W3C home > Mailing lists > Public > www-style@w3.org > January 2013

RE: Styling HTML placeholder attribute

From: Sylvain Galineau <sylvaing@microsoft.com>
Date: Wed, 23 Jan 2013 23:40:09 +0000
To: Lea Verou <lea@w3.org>, Philip Walton <philip@philipwalton.com>
CC: www-style list <www-style@w3.org>
Message-ID: <3C4041FF83E1E04A986B6DC50F0178291BF4A5A4@TK5EX14MBXC221.redmond.corp.microsoft.com>
Yes, you can transition from the 'unmodified' state color - or whatever we end up calling it - to
the regular text input color but you're not fading to nothing before the first keystroke as Philip's
scenario requires it. So if you have:

input:unmodified {
	color:<some gray>;
	transition: color 0.2s;
input {

Then you'll going from gray to black when the user takes the control out of the unmodified state. It actually 
works, imo; but if you want to fade out to transparent and then instantly switch to black on the first 
keystroke then you'd some another intermediate state. Hence Philip's claim that you want a pseudo-element; but 
even then all your animations are dead as soon as the browser sets display:none on it. 

I don't consider mimicking the exact behavior of popular jQuery plug-ins to be a design goal though. 

From: Lea Verou [mailto:lea@w3.org] 
Sent: Wednesday, January 23, 2013 3:24 PM
To: Philip Walton
Cc: Tab Atkins Jr.; Brad Kemper; Sylvain Galineau; Mounir Lamouri; www-style list
Subject: Re: Styling HTML placeholder attribute

AFAIK, that’s how most browsers implement placeholders today (UX-wise), and it has nothing to do with whether they use pseudo-classes or pseudo-elements. 
Why can't that styling be done in CSS? It’s just a color change. Yes, it's easier with opacity because it keeps the same color, but that only holds true for today and it's not a placeholder-specific problem, as I detailed in my previous email.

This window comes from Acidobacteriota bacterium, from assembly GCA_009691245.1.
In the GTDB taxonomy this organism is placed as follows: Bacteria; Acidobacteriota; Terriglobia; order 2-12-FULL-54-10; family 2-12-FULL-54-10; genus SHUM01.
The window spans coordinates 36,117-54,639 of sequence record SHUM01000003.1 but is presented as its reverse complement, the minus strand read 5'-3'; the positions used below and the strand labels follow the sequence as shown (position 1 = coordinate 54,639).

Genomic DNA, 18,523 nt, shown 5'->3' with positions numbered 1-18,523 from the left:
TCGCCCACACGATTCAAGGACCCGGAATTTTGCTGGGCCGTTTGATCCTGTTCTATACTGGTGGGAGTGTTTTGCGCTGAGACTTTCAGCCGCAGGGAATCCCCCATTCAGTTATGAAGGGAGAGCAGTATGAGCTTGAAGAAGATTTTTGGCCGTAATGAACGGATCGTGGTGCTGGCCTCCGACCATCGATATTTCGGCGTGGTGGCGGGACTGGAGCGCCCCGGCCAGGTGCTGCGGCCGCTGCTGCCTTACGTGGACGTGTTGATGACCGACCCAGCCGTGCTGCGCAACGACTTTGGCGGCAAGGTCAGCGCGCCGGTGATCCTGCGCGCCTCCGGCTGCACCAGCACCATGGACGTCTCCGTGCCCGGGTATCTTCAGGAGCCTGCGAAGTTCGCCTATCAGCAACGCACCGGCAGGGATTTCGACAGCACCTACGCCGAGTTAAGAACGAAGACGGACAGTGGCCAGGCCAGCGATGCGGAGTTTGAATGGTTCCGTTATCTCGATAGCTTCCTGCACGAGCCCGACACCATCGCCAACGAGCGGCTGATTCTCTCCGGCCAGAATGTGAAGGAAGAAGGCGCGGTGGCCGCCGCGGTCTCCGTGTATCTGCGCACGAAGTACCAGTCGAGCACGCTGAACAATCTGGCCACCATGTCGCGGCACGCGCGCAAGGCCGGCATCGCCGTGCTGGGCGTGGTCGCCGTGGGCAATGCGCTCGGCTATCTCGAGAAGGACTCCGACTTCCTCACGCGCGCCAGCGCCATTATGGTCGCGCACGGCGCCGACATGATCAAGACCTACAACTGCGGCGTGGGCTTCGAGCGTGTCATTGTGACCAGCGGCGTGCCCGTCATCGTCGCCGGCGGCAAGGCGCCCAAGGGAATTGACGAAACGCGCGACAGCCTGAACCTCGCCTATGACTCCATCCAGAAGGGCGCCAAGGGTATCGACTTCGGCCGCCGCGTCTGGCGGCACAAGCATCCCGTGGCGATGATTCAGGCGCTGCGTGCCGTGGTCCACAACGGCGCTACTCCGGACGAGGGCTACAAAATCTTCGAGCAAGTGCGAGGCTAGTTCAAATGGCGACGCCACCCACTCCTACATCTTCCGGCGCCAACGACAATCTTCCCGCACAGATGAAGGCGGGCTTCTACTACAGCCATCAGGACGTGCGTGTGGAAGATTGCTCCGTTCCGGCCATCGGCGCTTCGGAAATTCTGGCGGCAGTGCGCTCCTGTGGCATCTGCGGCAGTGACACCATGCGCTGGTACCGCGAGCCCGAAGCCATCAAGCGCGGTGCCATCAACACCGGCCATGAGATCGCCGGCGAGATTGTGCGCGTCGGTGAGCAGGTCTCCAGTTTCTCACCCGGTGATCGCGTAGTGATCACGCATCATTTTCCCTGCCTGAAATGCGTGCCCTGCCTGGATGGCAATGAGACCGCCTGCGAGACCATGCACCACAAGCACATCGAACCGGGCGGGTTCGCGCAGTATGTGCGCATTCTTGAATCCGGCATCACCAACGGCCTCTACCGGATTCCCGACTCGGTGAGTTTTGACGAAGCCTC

Another thing: Using a pseudo-element has serious problems when padding is involved [1]. Most inputs in real-life websites have padding > 0. Setting a different background or border for the placeholder state is a reasonable use case and shouldn't be this hard to do properly.

IMO, using a pseudo-element & opacity for this looks like a hack trying to circumvent a limitation of the language (setting the color alpha individually) that should probably be addressed directly. I've read the entire thread carefully and I didn't see any other argument for using a pseudo-element besides that.

[1]: http://dabblet.com/gist/4615583 

Lea Verou
W3C developer relations
http://w3.org/people/all#lea ✿ http://lea.verou.me ✿ @leaverou

On Jan 24, 2013, at 00:47, Philip Walton wrote:

On Wed, Jan 23, 2013 at 2:24 PM, Lea Verou <lea@w3.org> wrote:

2) Is there any other use case for a pseudoelement apart from opacity? I can't see any, but my imagination might be limited. :)

Before most browsers supported placeholders, it was pretty common to see jQuery plugins polyfill this behavior. A common effect was to have the placeholder start at a gray color, fade out when you focused on the element, and then disappear completely as soon as you typed a single character.

This would be impossible to achieve in pure CSS unless the placeholder were a pseudo-element.

Here's a demo plugin that's pretty similar to what I used to see a lot:

Received on Wednesday, 23 January 2013 23:41:16 UTC

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